Laser ablation refers to the mechanism by which the material is removed during laser engraving. When a laser beam interacts with the material at a specific power level, it instantly heats up. The addition of heat is rapid enough that the surface does not have time to transition from solid to a liquid but instead is directly vaporized. At higher laser intensities, the ablated material is converted into plasma. Due to the creation of fumes during the process, sufficient fume extraction is required.  Laser ablation can be used for both concave and convex engraving techniques. For more information, see our guide on What is Laser Ablation?.

2. Concave Engraving

Concave engraving refers to a laser engraving technique that makes use of laser ablation in order to remove material in the shape of a desired pattern or design. This process produces a design that is indented relative to the surface of the surrounding, untouched material.

3. Convex Engraving

Convex engraving refers to a laser engraving technique that also makes use of laser ablation to remove material. Unlike concave engraving, convex engraving does not directly engrave the design but instead engraves all the areas around the outline of the design. This produces an embossed design that is raised above the surrounding engraved areas. For more information, see our guide on What is Convex Engraving?.

What Are the Materials That Can Be Laser Engraved?

Laser engraving can be performed on a wide range of materials, provided the laser is powerful enough to vaporize the material. Listed below are some common materials used for engraving:

  1. Marble and Granite: Marble and granite are often engraved for items like tombstones or awards. They produce excellent contrast between the design and background when engraved.
  2. Stone and Brick: Stone and brick are often engraved for artistic products.
  3. Wood: Wood is easily engraved due to its low ablation point and low cost. It is a popular choice for hobbyists and is used for signs and artistic designs. 
  4. Glass: Glass engraving is typically performed on awards and trophies. It can also be used to artistically mark wine glasses and other glass crockery. 
  5. Acrylic: Acrylic is a highly transparent plastic that is used as a lighter and cheaper substitute for glass. It is also used for awards and trophies. 
  6. Metal: Metal parts are typically engraved for permanent and durable part identification. 
  7. Cardboard and Paper: Cardboard and paper can be engraved with very low-power laser engravers. They are used for creating artistic items like commemorative or congratulatory cards.
  8. Fabric: Fabrics are engraved to give clothing an artistic, distressed look. This process is often used on the denim material used to make jeans.
  9. Leather: Leather is typically engraved for personalized consumer items like wallets, belts, and shoes. 

What Are the Materials to Avoid for Laser Engraving?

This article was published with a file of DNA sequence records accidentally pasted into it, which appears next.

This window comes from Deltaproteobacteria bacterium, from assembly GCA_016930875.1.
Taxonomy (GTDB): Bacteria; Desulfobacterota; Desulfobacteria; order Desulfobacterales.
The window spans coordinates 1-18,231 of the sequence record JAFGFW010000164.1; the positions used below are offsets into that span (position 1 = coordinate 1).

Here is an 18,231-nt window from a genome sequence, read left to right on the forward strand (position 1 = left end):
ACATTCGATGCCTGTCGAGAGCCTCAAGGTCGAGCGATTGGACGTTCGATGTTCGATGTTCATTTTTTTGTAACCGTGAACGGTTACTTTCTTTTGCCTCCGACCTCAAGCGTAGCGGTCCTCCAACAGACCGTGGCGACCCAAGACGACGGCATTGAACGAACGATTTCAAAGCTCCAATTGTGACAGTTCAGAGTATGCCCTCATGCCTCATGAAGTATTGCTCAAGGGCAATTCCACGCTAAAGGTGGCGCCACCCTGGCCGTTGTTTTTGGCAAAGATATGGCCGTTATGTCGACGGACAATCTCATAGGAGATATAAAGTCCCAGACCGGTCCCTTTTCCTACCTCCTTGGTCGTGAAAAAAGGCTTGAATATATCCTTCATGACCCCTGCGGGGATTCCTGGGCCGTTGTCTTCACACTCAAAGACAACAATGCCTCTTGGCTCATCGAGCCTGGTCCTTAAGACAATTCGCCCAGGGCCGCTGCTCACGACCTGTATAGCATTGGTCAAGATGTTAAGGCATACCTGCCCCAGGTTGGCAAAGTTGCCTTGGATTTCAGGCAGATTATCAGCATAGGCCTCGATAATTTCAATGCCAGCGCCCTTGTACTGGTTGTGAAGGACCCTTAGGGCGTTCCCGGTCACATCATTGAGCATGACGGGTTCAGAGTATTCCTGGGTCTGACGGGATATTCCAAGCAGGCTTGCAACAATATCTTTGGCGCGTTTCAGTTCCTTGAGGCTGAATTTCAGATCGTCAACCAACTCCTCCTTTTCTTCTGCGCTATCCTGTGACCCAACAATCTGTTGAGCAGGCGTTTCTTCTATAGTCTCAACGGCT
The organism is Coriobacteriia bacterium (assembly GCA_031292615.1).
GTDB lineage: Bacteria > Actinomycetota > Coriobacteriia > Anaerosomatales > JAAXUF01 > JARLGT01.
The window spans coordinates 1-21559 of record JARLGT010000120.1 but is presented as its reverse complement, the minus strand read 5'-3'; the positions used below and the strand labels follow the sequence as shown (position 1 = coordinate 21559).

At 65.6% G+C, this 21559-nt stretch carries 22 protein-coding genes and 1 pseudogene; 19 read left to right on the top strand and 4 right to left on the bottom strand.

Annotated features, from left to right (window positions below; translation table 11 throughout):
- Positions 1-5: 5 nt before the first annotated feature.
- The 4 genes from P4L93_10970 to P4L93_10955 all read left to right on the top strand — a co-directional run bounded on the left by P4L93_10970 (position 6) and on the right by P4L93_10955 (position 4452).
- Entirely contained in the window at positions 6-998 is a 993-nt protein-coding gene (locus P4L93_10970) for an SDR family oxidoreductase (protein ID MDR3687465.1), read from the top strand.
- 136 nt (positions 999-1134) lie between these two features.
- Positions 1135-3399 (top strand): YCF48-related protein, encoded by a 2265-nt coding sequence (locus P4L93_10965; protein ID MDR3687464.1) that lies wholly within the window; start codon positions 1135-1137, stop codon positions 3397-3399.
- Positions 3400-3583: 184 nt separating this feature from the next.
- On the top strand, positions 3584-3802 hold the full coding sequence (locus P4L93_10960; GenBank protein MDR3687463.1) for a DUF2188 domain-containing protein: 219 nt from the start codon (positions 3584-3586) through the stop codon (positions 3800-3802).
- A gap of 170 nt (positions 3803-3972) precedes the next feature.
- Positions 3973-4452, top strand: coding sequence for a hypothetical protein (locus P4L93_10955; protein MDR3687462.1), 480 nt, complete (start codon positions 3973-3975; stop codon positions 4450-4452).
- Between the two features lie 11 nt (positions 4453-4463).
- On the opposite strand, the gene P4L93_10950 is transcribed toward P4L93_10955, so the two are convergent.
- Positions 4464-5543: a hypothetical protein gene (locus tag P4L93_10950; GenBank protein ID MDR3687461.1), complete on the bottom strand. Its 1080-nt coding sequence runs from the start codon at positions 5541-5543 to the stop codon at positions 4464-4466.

Laser engraving can be performed on a wide range of different materials. However, some materials should be completely avoided, as listed below:

  1. Polyvinyl Chloride (PVC): When vaporized, PVC produces chlorine gas, which is extremely dangerous if inhaled. It can also cause significant damage to the laser machine itself. 
  2. Polyvinyl Butyral (PVB): This is an optically clear resin that is often used to laminate glass sheets. The fumes produced during engraving PVB can be toxic. 
  3. Polytetrafluoroethylene (PTFE /Teflon™): Teflon™ can produce perfluorooctanoic acid if heated above 300 °C. This chemical produces a range of negative health effects during long-term exposure.
  4. Materials Containing Halogens, Epoxy, or Phenolic Resins: Laminated fiberglass and carbon fiber often contain resins. These resins produce harmful fumes if heated, and must therefore be avoided. 
  5. Carbon Fibers: Carbon fibers are laminated with various epoxy resins that produce toxic fumes if vaporized.
  6. Artificial Leather That Contains Chromium (VI): Chromium VI (or hexavalent chromium) is a known carcinogen. The fumes created during laser engraving are, therefore, extremely dangerous. 
  7. Beryllium Oxide: This material has exceptional thermal conductivity. This alone makes it difficult to engrave. But it is also very toxic. Inhaling fumes containing beryllium can also result in a range of negative health effects, such as lung disease.

The materials listed above should be avoided, as they can pose significant health risks if the workspace is not properly ventilated. Even if vented, local environmental regulations may require additional fume-suppressing procedures, such as water scrubbing for example.

How to Laser Engrave?

Laser engraving is a multi-step process, as described in detail below:

  1. Prepare the Design: Convert the design into a format that can be read by the laser cutter CAM (computer-aided manufacturing) software. This is usually a .dxf file or some other vector-based format. Some CAM packages can directly convert image formats into laser paths. The laser power, speed, and the number of passes are selected in this CAM software.